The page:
Like Keane, he is a successful businessman. He is very much his own man and he doesn't suffer fools gladly.

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Zak Moradi went from a Ramadi refugee camp to eventually becoming a Leitrim hurler. Photo: Piaras Ó Mídheach/Sportsfile

Zak Moradi went from a Ramadi refugee camp to eventually becoming a Leitrim hurler. Photo: Piaras Ó Mídheach/Sportsfile

Zak Moradi went from a Ramadi refugee camp to eventually becoming a Leitrim hurler. Photo: Piaras Ó Mídheach/Sportsfile

His views on Gaelic football are always very interesting because he thinks creatively.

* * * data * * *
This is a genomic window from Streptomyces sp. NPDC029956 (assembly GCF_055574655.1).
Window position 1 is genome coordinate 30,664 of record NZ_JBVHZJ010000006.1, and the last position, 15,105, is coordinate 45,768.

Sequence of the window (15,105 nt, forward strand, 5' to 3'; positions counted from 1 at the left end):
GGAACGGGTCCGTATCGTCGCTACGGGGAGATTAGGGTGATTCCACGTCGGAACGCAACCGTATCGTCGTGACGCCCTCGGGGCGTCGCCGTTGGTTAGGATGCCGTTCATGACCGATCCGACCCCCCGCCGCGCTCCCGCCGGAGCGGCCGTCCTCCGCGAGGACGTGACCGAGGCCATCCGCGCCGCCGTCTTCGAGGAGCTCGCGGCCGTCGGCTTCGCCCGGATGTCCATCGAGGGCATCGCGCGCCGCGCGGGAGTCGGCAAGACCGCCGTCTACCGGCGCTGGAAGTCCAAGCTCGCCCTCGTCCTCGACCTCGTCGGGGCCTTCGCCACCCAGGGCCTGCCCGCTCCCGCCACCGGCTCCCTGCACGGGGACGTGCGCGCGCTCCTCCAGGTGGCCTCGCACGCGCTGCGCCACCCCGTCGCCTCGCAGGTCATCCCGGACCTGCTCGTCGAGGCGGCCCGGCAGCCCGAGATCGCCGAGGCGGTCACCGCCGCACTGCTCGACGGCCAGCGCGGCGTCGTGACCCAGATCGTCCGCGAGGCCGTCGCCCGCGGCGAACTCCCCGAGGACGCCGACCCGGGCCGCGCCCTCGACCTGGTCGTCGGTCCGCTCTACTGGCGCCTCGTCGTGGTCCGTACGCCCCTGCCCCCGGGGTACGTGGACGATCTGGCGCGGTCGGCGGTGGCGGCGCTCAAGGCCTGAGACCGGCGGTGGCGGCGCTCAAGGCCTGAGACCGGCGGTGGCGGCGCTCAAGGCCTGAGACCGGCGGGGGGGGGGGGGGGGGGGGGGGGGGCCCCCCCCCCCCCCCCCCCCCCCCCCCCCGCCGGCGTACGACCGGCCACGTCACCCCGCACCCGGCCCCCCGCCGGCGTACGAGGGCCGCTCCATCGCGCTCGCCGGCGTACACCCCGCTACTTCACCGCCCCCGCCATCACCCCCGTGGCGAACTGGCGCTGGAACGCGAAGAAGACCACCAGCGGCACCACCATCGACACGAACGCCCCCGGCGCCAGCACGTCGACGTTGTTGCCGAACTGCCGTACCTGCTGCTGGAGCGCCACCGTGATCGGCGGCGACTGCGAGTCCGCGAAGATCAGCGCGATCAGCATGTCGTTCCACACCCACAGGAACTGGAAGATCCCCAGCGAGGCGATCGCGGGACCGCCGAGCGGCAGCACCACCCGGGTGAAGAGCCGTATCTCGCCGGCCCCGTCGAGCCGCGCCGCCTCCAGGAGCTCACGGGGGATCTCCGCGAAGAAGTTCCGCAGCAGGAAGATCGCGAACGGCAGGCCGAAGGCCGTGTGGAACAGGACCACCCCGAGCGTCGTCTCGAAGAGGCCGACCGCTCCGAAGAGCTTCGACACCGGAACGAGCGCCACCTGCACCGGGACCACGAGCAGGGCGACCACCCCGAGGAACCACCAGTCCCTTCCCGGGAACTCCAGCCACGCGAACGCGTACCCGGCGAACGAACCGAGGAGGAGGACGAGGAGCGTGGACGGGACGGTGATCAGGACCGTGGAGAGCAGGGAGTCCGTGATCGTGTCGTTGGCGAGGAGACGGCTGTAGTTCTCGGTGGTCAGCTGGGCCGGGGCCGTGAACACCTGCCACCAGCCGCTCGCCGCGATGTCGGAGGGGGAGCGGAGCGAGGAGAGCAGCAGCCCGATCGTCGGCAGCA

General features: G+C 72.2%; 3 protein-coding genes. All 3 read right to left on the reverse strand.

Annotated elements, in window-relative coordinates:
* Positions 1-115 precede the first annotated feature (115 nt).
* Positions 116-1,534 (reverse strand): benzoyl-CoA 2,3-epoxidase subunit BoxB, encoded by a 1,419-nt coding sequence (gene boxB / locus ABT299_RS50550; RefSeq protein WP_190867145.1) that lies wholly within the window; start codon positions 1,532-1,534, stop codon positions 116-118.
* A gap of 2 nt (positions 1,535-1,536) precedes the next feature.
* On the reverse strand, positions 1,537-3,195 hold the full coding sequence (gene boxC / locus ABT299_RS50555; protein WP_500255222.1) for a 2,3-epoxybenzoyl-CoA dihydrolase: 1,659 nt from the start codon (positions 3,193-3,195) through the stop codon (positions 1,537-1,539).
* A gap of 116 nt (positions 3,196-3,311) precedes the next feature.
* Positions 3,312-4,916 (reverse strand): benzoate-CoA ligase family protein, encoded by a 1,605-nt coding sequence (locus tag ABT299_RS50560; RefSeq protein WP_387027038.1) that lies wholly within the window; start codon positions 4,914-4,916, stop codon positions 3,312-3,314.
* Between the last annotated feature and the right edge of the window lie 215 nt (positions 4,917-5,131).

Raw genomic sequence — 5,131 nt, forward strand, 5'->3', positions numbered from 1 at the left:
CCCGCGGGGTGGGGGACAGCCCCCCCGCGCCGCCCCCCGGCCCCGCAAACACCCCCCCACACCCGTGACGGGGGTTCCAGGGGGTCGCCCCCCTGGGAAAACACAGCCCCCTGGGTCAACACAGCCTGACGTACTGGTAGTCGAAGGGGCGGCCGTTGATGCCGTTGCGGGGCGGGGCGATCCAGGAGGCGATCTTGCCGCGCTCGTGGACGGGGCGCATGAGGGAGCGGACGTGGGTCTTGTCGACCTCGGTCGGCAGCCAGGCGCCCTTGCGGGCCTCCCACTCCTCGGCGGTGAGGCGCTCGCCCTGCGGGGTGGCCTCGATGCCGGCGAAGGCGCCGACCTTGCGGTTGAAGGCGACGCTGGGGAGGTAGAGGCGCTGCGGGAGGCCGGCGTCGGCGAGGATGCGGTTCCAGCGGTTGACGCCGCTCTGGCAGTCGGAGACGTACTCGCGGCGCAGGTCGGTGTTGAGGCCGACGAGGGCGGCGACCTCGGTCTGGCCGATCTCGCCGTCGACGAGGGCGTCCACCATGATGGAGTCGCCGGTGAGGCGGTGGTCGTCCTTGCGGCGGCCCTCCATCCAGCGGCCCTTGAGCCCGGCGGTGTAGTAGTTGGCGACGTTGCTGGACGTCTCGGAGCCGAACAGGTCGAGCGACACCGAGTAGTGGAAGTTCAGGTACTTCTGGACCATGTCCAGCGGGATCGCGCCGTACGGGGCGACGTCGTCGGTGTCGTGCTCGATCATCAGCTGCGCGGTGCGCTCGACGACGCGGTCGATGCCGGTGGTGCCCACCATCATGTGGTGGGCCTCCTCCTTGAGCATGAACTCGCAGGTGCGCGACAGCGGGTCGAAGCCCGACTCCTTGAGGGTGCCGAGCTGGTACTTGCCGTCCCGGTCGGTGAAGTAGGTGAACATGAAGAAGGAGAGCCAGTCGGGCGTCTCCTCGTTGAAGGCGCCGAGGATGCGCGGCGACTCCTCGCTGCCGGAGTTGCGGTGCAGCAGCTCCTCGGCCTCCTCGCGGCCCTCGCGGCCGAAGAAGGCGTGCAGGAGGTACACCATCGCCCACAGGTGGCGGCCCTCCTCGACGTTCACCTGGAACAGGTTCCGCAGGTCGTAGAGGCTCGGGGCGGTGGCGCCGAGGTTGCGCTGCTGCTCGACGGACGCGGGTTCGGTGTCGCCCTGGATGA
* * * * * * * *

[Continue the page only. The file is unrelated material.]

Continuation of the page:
Best of all, Galvin is not from the cosy circle that dominates Kerry management teams these days.

He is the sort of guy who could challenge Keane and his management team, and that might be precisely what's required.

Look, I could give you loads of reasons why it won't work.

Yet it might be worth a gamble and could even prove to be an inspired choice.

And if Galvin becomes coach, we are in for an interesting few months in Kerry football.

My TV viewing comprises mostly of sport, current affairs programmes, and the Late Late Show. But, of late, I've grown tired of the Late Late.

There is far too much gloom and doom, too many sad stories and far too much Covid-19 coverage on it.

In these difficult times we need an escape valve on Friday nights. We want to be entertained.

For the last few weeks, I've tuned in to the Tommy Tiernan show for my weekend entertainment. His show on Saturday night is TV gold.

His interview with Zak Moradi, the Leitrim and Thomas Davis hurler was riveting.